The Attorney General’s office did not respond to a request for comment on the status of Heale’s application.

Heale remains incarcerated.

Amy Wilkerson with her daughter and two grandchildren in 2019.
Photo provided by Wilkerson’s daughter.

Amy Wilkerson, Mississippi

On July 18, 2005, Amy Wilkerson was babysitting a two-month-old boy when she said he “went limp.” She called 911, and firefighters arrived while she was performing CPR.

The next day, sheriff’s deputies visited Wilkerson’s home. Before she left with them, she said she strapped her 7-year-old daughter and 3-year-old son into her mother-in-law’s van. She hasn’t been home since.

Sgt. Ricky Jones interrogated Wilkerson and accused her of shaking the baby. Throughout the interrogation, she sobbed, repeatedly asserted her innocence, and asked for a lawyer multiple times, according to video of the interrogation viewed by The Appeal.

“It’s just me and you in this little small world right now,” Jones told Wilkerson at one point.

Finally, Wilkerson relented.

“You shook him to wake him up, is that right?” Jones asked.

“Just a little,” she said, crying.

Wilkerson has since disavowed her statement and said she made it under duress.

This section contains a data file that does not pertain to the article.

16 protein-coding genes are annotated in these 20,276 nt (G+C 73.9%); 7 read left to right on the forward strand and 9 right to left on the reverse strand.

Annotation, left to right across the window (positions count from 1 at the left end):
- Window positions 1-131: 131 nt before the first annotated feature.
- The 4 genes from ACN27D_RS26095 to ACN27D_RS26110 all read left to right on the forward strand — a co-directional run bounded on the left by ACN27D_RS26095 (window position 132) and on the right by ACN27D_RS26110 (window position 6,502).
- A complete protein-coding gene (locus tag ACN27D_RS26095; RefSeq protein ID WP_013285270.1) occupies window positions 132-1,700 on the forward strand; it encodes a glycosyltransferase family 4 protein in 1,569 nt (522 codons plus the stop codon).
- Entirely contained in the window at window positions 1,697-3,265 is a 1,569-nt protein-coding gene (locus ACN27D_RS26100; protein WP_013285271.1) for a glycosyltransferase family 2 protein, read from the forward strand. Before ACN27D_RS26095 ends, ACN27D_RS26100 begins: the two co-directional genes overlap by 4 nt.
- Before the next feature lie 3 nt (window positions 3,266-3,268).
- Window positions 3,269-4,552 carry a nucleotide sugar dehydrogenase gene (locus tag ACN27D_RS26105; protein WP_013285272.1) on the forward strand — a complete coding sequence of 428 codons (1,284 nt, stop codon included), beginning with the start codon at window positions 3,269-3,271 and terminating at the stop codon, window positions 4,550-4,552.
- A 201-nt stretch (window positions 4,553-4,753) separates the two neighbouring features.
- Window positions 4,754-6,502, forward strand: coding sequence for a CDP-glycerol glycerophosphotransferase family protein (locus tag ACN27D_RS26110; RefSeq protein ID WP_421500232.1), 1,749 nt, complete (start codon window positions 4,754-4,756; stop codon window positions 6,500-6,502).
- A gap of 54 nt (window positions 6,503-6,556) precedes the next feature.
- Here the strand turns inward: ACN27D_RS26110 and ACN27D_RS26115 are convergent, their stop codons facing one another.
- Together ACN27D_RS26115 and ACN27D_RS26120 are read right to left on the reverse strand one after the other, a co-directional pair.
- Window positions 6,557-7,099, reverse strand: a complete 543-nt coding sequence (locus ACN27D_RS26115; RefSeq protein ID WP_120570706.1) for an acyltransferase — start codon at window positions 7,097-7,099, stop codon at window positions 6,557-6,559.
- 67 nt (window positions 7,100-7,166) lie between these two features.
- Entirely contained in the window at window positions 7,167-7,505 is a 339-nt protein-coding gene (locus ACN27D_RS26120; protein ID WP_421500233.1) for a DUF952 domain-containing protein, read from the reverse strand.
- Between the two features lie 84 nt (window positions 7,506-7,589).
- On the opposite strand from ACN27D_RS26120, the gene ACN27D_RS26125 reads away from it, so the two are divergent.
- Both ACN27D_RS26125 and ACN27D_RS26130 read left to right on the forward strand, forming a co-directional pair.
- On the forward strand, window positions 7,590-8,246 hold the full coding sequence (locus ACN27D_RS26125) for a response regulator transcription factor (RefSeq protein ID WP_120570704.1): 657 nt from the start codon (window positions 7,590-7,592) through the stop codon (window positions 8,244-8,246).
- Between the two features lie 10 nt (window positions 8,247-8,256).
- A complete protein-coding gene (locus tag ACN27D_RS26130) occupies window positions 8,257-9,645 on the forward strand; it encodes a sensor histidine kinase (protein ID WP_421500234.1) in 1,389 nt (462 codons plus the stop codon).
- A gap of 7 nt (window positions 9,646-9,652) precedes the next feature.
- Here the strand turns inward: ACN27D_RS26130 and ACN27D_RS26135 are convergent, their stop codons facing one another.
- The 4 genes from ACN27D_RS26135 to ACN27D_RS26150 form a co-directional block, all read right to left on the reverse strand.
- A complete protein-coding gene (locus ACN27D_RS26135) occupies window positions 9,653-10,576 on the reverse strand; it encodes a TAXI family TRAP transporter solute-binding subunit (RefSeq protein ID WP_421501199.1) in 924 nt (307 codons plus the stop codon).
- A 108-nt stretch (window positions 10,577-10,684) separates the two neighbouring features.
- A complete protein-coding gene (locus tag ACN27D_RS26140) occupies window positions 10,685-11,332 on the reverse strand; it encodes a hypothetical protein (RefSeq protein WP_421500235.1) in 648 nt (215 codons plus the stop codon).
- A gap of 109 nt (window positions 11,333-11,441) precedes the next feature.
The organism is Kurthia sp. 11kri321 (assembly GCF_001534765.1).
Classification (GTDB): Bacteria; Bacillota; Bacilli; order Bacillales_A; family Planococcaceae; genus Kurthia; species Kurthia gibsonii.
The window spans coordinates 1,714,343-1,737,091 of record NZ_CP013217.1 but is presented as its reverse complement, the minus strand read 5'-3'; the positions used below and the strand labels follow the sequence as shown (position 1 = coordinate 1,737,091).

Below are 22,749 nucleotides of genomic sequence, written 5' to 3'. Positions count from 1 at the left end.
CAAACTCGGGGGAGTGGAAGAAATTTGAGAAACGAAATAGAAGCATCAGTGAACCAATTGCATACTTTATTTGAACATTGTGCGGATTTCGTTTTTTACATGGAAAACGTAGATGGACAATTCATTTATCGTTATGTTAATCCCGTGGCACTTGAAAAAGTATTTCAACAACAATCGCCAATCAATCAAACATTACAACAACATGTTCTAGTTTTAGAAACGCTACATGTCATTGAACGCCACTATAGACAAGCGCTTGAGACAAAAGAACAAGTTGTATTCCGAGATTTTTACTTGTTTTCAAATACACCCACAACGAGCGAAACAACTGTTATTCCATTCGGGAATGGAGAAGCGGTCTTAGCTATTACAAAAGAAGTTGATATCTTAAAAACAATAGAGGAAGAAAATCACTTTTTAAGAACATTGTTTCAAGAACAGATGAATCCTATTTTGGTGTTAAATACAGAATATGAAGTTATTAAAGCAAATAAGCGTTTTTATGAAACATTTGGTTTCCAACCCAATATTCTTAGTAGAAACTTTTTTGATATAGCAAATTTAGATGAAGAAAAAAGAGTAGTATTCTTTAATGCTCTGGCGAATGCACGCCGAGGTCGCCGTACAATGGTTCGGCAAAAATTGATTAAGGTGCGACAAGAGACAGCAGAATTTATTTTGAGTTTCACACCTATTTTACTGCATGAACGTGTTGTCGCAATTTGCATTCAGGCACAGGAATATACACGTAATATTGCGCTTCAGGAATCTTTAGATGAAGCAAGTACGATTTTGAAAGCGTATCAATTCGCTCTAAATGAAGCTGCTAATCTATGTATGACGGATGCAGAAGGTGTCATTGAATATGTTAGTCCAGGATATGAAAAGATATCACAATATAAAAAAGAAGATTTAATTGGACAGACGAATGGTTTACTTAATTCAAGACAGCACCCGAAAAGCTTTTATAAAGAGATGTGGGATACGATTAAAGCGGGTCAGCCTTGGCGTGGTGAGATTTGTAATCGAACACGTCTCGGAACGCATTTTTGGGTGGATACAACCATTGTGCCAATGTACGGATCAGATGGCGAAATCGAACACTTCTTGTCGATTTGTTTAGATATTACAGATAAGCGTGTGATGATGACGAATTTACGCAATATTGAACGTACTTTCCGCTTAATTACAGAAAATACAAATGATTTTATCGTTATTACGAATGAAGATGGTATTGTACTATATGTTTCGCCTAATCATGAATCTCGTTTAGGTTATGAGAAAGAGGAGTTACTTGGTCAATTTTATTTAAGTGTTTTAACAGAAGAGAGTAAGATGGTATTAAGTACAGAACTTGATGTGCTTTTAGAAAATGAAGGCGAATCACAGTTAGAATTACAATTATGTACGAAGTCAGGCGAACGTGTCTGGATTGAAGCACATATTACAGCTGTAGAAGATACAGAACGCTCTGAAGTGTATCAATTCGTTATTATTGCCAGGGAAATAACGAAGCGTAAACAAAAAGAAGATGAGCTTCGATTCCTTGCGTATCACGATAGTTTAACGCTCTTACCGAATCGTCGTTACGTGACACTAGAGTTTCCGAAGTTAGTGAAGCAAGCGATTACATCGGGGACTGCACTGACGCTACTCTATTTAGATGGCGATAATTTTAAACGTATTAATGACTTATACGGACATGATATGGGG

She was charged with capital murder, but the state offered her a deal: If she pleaded guilty, her life would be spared. Her attorney told her she’d be executed if she didn’t take the deal, according to Wilkerson’s legal filings. She pleaded guilty the next day, but she wouldn’t let her family attend her plea hearing, Wilkerson told The Appeal in 2020.

“I didn’t want them to watch me get up on the stand, to stand up and swear on a Bible, and then lie,” she said.

The latest: Multiple medical experts for Wilkerson’s appellate legal team concluded that the baby likely died from a stroke. In June, an evidentiary hearing was held on Wilkerson’s motion to toss out her conviction. The judge is not expected to rule until later this year at the earliest.

Wilkerson remains incarcerated.

danyel smith and his fiancee

Danyel Smith and his fiancée LaTasha Pyatt, in June 2016.
Photo courtesy of LaTasha Pyatt

Danyel Smith, Georgia

On April 29, 2002, Danyel Smith, a father of three, was driving with his two-month-old son when he said he noticed the baby appeared to have stopped breathing. He stopped the car and performed CPR, then drove to the office building where he was planning to meet up with his son’s mother, according to Smith. He carried the baby out of the car, the mother called 911, and two bystanders attempted CPR.

On May 1, police arrested Smith at the hospital. Less than a week later, his son was taken off life support and died. The prosecution claimed Smith had shaken his son, causing his death. He was convicted and sentenced to life in prison.